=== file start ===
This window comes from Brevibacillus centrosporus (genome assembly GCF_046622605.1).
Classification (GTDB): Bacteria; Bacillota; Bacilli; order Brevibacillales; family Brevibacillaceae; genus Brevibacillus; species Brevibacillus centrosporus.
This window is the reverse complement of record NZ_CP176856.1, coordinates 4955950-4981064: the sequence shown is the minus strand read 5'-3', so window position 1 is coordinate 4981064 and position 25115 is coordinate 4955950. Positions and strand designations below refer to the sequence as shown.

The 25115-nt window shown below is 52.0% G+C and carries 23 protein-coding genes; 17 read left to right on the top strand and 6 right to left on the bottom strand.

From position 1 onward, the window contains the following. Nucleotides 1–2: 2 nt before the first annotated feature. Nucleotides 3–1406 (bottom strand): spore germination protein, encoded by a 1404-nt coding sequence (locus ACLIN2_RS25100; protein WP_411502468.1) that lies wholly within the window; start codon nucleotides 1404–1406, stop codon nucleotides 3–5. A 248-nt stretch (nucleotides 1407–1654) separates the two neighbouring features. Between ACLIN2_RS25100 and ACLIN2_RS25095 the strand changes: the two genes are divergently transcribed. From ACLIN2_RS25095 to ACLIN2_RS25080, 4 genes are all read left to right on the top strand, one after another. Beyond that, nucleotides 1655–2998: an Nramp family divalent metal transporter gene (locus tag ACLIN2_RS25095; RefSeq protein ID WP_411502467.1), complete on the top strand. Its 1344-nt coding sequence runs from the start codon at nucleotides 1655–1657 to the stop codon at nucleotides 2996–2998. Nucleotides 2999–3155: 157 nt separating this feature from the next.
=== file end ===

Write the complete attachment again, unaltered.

This window comes from Brevibacillus centrosporus (genome assembly GCF_046622605.1).
Classification (GTDB): Bacteria; Bacillota; Bacilli; order Brevibacillales; family Brevibacillaceae; genus Brevibacillus; species Brevibacillus centrosporus.
This window is the reverse complement of record NZ_CP176856.1, coordinates 4955950-4981064: the sequence shown is the minus strand read 5'-3', so window position 1 is coordinate 4981064 and position 25115 is coordinate 4955950. Positions and strand designations below refer to the sequence as shown.

The 25115-nt window shown below is 52.0% G+C and carries 23 protein-coding genes; 17 read left to right on the top strand and 6 right to left on the bottom strand.

From position 1 onward, the window contains the following. Nucleotides 1–2: 2 nt before the first annotated feature. Nucleotides 3–1406 (bottom strand): spore germination protein, encoded by a 1404-nt coding sequence (locus ACLIN2_RS25100; protein WP_411502468.1) that lies wholly within the window; start codon nucleotides 1404–1406, stop codon nucleotides 3–5. A 248-nt stretch (nucleotides 1407–1654) separates the two neighbouring features. Between ACLIN2_RS25100 and ACLIN2_RS25095 the strand changes: the two genes are divergently transcribed. From ACLIN2_RS25095 to ACLIN2_RS25080, 4 genes are all read left to right on the top strand, one after another. Beyond that, nucleotides 1655–2998: an Nramp family divalent metal transporter gene (locus tag ACLIN2_RS25095; RefSeq protein ID WP_411502467.1), complete on the top strand. Its 1344-nt coding sequence runs from the start codon at nucleotides 1655–1657 to the stop codon at nucleotides 2996–2998. Nucleotides 2999–3155: 157 nt separating this feature from the next.